While not largely acknowledged, March 23, 1972, would play a major role in the development and future of Prince Rupert
It was on this day the National Harbours Board assumed title of federally owned land and water lots in Prince Rupert and the Prince Rupert Port Authority was created to administer and manage local port activities.
In the last 40 years, the growth of Prince Rupert as a port has been quite spectacular, says president and CEO Don Krusel.
“Prince Rupert called itself a port in 1972, but it was not really much of a port. Since then it’s astounding to see where we came from. At the time Fairview terminal didn’t exist, Prince Rupert Grain didn’t exist – although there was a government grain terminal that was struggling – we didn’t have the coal terminal and we certainly didn’t have a cruise terminal,” said Krusel, who will have been with the Port Authority for 25 years this December and has served as CEO for the last 20 years.
“If one were to graph the progress of the port, it would be a gradual rise for the first 20 years, then it would get much steeper. In the last five years it would get even steeper…I think the slow rise was the struggle of Prince Rupert to gain recognition of its potential. We have to thank the early pioneers, like Dr. Hick and Joe Scott, who pressured the government and other industry to recognize Prince Rupert.”
That lobbying effort resulted in the opening of Prince Rupert Grain and Ridley Terminals in the 1980s, which joined Fairview bulk terminal that opened in 1977. But Krusel said the biggest turning point of the past 40 years happened with the opening of the new Fairview Terminal in 2007.
“With the opening of Ridley Island with a grain and coal terminal, it put Prince Rupert on a new plain of recognition, but the huge turning point was Fairview Terminal being converted to a container terminal. Until then, one could say that Prince Rupert was a regional port…We had no international recognition and unless you were a shipper of someone buying the product you knew nothing of Prince Rupert,” he said.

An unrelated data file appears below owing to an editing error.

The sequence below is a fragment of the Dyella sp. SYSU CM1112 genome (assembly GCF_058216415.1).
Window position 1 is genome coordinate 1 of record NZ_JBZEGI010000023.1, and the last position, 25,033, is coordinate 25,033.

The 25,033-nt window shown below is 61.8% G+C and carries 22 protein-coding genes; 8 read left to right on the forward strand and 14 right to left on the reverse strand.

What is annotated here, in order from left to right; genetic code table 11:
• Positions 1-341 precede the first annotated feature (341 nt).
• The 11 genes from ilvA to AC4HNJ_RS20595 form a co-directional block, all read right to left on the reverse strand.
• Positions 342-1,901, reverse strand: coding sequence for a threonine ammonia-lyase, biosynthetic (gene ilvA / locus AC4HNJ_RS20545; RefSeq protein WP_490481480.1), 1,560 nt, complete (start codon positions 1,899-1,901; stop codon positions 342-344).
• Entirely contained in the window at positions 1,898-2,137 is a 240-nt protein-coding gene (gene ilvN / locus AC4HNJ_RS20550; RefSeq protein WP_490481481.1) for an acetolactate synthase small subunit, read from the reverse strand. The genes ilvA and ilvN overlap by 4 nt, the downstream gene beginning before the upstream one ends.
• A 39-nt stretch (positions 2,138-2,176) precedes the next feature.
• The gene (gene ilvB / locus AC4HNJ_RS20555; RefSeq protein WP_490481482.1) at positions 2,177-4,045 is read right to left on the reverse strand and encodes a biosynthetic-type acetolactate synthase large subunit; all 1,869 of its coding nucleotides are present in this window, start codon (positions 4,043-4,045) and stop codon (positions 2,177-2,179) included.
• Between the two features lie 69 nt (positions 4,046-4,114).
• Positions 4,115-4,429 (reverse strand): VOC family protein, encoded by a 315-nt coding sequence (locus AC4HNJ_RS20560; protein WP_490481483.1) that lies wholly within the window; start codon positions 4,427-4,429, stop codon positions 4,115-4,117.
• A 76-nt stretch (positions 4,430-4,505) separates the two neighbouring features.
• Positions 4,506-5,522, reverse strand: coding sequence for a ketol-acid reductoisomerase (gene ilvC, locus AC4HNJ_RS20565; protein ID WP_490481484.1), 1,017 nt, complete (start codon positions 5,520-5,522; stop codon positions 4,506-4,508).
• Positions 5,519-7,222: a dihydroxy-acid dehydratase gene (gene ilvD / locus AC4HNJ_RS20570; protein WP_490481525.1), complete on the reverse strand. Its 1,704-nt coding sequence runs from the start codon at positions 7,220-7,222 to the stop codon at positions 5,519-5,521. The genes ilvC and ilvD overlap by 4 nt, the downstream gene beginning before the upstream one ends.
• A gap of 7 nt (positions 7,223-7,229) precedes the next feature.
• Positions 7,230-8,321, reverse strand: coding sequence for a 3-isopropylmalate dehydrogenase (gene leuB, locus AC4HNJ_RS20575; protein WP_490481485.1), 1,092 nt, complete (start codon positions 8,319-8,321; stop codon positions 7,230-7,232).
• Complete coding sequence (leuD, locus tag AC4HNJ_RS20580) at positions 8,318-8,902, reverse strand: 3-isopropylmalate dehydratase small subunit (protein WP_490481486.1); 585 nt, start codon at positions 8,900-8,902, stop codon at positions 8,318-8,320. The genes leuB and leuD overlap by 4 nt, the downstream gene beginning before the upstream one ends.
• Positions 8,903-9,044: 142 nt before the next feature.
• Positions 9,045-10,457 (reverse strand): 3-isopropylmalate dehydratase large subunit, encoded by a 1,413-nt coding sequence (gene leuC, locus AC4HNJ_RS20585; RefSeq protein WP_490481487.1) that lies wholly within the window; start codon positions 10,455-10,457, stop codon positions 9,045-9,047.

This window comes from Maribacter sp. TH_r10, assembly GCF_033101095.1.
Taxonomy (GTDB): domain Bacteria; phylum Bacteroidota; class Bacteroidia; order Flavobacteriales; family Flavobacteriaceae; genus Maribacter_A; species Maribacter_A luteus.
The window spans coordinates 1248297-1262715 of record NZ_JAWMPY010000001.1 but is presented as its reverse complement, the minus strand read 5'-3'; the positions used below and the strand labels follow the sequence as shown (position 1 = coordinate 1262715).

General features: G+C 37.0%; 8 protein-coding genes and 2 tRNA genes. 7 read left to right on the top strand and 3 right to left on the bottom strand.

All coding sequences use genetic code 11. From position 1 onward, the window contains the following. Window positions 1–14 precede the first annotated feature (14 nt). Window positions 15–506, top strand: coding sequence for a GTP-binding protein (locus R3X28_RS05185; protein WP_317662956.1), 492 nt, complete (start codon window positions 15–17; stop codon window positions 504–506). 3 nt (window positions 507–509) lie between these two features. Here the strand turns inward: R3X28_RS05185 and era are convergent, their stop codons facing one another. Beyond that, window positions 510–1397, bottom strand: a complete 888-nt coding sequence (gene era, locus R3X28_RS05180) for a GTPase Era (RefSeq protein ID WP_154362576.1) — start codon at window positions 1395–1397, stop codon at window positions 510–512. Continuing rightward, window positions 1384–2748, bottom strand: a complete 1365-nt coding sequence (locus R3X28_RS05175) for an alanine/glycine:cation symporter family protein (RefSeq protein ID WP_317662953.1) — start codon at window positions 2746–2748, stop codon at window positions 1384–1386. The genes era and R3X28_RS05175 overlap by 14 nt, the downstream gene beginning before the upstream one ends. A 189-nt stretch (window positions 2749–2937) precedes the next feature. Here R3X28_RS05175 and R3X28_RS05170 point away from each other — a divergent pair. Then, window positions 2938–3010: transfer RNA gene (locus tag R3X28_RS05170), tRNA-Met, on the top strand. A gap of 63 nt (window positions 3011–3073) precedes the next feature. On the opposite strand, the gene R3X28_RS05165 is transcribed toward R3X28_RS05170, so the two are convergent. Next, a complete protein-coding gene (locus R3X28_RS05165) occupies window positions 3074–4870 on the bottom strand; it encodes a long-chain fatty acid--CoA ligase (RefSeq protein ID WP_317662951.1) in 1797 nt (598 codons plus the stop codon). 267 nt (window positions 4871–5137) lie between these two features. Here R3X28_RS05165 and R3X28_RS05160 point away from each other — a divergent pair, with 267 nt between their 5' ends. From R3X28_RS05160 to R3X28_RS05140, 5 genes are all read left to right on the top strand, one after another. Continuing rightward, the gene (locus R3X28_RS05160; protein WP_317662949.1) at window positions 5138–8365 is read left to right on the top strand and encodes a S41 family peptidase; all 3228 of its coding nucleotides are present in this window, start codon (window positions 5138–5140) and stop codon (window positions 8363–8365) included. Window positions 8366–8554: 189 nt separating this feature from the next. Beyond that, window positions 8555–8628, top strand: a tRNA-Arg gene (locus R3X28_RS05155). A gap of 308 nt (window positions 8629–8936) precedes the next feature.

“Once it became a container facility, Prince Rupert was known around North America and literally around the world…Because of that success and that recognition, it adds to our ability to attract more customers and more business to Prince Rupert.”
When asked if he could have envisioned what the Port of Prince Rupert would become, Krusel said he and others who worked with the Prince Rupert Port Authority in the past 40 years felt something like this was possible.
“If you look at the strategic plans 15 years ago, there is talk that our time was coming. There was talk about the growth in China and Asia, and about Prince Rupert being the closest port to those markets. It took longer to realize that potential than envisioned, but we’re now harvesting that potential,” he said.
“For the longest time the talk was about a port of potential, but one that was always falling short. Now we are the port of prosperity and we’re realizing that potential…Back then the challenge was how to harvest that potential and grow. Now the challenge is how to hold on to this racing horse that’s galloping down the track.”
With 40 years now come and gone, Krusel said people on the North Coast can expect much more to come in the decades ahead.
“We have the land, the efficiency and the economy to capitalize on our potential. The stage is set for a dramatic increase…We’ve been focussed for the last 20 years on growing. Now that the growth is coming we have to look at how we grow. We don’t want growth just for growth’s sake,” he said, adding that growth should be done securely, safely and sustainably.
“You won’t recognize this port 20 years from now. Barring a world economic catastrophe, the stage is set for Prince Rupert to play a key role in trade between North America and Asia.”